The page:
Cosmic Neutrinos and the Cosmic-Ray Accelerator TXS 0506+056
2019 August 30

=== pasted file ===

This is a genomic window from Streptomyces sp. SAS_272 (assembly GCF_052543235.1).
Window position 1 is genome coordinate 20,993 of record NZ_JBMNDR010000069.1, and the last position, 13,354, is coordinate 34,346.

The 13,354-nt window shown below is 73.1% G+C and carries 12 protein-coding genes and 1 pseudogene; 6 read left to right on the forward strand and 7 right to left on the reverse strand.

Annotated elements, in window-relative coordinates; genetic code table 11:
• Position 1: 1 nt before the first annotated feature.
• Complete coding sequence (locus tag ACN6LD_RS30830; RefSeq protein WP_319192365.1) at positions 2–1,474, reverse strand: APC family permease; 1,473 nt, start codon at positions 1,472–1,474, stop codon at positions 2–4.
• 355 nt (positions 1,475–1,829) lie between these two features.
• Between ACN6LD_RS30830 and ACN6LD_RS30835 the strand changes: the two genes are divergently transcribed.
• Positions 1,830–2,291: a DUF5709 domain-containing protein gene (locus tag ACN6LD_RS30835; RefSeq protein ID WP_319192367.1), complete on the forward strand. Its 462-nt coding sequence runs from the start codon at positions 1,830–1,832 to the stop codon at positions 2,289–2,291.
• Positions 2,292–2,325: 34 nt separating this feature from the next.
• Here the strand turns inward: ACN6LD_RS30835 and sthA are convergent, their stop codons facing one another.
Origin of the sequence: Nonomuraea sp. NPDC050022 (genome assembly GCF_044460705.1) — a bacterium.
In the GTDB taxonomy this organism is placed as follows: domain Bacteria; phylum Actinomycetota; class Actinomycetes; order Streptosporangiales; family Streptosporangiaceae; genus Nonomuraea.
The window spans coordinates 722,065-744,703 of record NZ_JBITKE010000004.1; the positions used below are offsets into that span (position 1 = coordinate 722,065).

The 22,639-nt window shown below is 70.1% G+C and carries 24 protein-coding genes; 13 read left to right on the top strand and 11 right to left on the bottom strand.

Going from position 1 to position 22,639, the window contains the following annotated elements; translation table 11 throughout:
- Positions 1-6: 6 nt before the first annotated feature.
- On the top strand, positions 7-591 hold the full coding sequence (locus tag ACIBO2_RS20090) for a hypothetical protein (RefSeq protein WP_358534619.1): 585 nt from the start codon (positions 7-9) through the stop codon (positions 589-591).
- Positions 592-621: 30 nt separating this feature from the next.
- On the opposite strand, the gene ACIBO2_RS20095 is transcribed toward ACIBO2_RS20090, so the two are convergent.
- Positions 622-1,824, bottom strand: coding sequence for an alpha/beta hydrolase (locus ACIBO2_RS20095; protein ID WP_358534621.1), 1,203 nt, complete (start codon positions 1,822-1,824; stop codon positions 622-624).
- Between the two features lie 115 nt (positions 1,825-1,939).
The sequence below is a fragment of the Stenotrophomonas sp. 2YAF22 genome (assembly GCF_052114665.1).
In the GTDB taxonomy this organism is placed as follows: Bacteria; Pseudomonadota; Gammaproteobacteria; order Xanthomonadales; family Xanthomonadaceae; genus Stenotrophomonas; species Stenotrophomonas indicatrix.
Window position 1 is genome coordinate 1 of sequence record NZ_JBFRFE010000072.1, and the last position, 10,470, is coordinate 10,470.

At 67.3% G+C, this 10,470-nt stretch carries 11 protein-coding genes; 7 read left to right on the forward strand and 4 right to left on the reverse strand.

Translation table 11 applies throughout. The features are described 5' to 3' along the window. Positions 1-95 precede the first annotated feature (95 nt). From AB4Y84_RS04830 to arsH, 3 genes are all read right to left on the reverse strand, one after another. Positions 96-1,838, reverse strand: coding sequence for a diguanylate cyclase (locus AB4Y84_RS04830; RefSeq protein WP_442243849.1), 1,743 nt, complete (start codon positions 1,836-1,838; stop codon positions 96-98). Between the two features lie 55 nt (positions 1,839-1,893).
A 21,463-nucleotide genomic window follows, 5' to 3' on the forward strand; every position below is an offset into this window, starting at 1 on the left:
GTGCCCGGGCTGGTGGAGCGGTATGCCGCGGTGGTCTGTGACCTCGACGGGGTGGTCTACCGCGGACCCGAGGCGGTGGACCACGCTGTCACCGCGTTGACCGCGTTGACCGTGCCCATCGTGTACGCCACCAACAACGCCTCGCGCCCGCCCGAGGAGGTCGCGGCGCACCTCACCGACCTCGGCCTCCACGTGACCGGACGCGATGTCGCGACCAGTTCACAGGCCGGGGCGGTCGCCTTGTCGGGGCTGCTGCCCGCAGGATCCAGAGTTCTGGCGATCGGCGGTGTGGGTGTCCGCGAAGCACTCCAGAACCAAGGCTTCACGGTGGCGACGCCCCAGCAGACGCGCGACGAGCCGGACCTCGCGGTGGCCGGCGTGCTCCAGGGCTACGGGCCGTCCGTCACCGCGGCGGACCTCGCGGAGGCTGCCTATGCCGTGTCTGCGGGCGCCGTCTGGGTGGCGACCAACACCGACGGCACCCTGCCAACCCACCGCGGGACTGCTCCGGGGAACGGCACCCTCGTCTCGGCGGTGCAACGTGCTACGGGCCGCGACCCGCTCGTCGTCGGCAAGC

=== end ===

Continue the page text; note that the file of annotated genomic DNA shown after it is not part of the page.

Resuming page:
IceCube discovered a flux of cosmic neutrinos originating in extragalactic sources with an energy density close to that in gamma rays and cosmic rays. A multimessenger campaign triggered by the coincident observation of a gamma-ray flare and a 290-TeV IceCube neutrino pinpointed the cosmic-ray accelerator TXS 0506+056. Subsequently, the IceCube archival data revealed a 3-month burst of 13 cosmic neutrinos in 2014-15 that dominates the neutrino flux of the source over the 9.5 years of observations. The original identification of the source as a blazar was puzzling because it requires a major accretion event onto the rotating supermassive black hole to accommodate the neutrino burst. Subsequent high-resolution radio images of the source with the VLBA brought to light a merger of two galaxies, revealed by the interaction of two jets entangled in the source. Recently, the blazar PKS 1502+106 was found in the direction of a 300-TeV neutrino alert, IC-190730. OVRA radio observations at 15 GHz indicate that the neutrino also coincides with the highest flux density of a flare that started five years ago. This matches the similar long-term outburst seen from TXS 0506+056 and may indicate merger activity. Also, the dominant hotspot in the 10-year IceCube neutrino sky map, NGC 1068 (Messier 77), is a Seyfert galaxy undergoing a major accretion event onto the black hole. A few-percent fraction of such special sources, now labeled as gamma-ray blazars, is sufficient to accommodate the diffuse cosmic neutrino flux observed by IceCube. While rapid progress seems likely, the observations also convincingly make the case for the construction of more and larger neutrino telescopes with better angular resolution.